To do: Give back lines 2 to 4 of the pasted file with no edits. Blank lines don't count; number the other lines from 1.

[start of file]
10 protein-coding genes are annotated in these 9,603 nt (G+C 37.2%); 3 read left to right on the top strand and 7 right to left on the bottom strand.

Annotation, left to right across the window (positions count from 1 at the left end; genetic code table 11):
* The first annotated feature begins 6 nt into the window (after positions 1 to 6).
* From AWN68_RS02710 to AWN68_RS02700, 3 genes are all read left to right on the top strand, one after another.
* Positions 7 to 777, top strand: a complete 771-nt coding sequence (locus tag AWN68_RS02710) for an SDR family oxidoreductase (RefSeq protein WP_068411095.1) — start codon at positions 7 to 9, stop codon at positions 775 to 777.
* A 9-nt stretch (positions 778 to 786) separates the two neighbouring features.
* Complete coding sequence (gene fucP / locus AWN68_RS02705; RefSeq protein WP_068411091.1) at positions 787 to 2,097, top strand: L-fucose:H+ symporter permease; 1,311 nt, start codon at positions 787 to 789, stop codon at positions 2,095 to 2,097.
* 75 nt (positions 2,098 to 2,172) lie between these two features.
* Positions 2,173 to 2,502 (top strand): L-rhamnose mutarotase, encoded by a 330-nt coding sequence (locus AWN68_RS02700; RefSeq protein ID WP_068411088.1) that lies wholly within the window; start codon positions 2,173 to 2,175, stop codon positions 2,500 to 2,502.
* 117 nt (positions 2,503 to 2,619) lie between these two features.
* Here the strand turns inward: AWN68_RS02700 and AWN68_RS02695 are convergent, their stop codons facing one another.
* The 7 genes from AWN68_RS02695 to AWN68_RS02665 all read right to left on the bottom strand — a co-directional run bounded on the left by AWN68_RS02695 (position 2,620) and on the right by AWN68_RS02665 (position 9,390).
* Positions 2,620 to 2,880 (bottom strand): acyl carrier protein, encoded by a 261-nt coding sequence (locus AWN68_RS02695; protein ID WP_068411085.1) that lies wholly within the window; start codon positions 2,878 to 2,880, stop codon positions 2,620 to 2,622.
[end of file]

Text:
Annotation, left to right across the window (positions count from 1 at the left end; genetic code table 11):
* The first annotated feature begins 6 nt into the window (after positions 1 to 6).
* From AWN68_RS02710 to AWN68_RS02700, 3 genes are all read left to right on the top strand, one after another.